I sat and watched this with a huge grin of my face and it's a film that can be enjoyed by anyone (no kids in my household, just four adults and we all liked it a lot). Even the fact that the adults were Scottish and the kids American (Scottish Vikings being a bit historically inaccurate, to say the least) didn't bother me all that much.
Finally, one last point, can I have my very own Toothless please? He's just adorable.
The story line is engaging, subtly deals with topics such as prejudice, be true to yourself, have a voice etc.
My whole family loves the film, its an easy watch and holds the attention of all family members.
All I want to know is, where can I get my own real life Toothless!!
The story follows Hiccup who is the chief's son of the Vikings of Berk and who in all appearances is the most un-Viking person you can get. All he wants to do is impress his father who views him as an oddity and doesn't take him seriously but in the process he screws up and almost destroys the village (at the beginning of the movie) which is being attached by dragons. He makes it his mission to catch and kill a dragon but when the moment comes and he is face to face with one he just can't do it. Without realising it he has captured his soon to be best friend and companion.
Through a process of trust exercises he manages to get the dragon, whom he calls Toothless, to trust him and he soon discovers a whole bunch of things that are useful in taming dragons. Enter the plot twist - he must start dragon training with the Vikings, learning various techniques to trap, malee and kill dragons, which obviously makes him torn in two; learning about dragons and impressing his father.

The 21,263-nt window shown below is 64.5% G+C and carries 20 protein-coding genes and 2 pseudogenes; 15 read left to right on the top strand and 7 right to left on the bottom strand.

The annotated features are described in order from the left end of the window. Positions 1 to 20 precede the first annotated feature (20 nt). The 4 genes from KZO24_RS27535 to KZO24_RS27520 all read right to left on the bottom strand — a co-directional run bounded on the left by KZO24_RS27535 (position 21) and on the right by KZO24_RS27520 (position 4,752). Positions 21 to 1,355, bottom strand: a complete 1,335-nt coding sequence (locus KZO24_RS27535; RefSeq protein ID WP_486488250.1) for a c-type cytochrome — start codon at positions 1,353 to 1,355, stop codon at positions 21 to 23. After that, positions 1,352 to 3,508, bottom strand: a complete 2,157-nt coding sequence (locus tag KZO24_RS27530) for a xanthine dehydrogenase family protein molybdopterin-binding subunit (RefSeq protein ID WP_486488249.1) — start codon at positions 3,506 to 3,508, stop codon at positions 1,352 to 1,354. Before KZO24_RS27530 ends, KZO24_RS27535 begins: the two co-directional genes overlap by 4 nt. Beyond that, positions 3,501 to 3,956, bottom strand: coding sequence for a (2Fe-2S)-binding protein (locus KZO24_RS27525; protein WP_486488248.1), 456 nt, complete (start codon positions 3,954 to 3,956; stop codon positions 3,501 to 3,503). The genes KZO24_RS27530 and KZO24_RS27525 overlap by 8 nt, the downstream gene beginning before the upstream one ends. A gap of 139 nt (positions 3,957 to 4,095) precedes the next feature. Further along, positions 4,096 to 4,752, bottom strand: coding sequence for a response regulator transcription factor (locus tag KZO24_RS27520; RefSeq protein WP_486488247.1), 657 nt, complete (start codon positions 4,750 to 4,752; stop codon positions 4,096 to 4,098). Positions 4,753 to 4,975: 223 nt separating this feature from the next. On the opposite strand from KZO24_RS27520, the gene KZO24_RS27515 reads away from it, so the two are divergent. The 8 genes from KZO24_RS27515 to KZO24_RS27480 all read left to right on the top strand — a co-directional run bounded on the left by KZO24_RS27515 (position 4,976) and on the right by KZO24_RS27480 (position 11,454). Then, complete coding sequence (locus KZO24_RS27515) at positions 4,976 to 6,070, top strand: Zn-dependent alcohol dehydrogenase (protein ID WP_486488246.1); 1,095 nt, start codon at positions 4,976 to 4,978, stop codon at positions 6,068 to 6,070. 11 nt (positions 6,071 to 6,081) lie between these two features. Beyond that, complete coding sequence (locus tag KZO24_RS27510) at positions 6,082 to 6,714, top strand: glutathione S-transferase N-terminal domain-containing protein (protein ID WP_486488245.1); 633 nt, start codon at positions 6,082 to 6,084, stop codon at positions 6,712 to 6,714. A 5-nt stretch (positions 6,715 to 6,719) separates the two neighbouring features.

I watched this film when it first came out and fell in love with Toothless, he is a brilliant character and you can genuinely see the friendship grow and develop throughout the film. I decided I had to buy my own copy and settled on the BluRay as it gives a much better picture and audio experience as there are picture details which are much more vivid and noticeable and the sound is much sharper and crisp too.
I would highly recommend this film to anyone, especially for families as this is a great family film which can be enjoyed by anyone.
Again this age old tale of the "misunderstood outcast" or "runt of the pack" ducks and dives even until the very last scene where, even when you think that he's finally won through and everyone thinks he's a hero, he still has to face his own personal loss (having lost a limb). There's nothing in the film that seems out of character and there's so much that you can talk through with young kids - if you're into that sort of thing. Above all, however, it’s just great fun. The camera angles and computer graphic displays of the dragon's flight in and through the air are fabulous. Definitely a film I could watch again and again on a lazy Sunday afternoon when I want the world to go away and to have a little space to dream again. Well done DreamWorks - this dream of a film really works for me!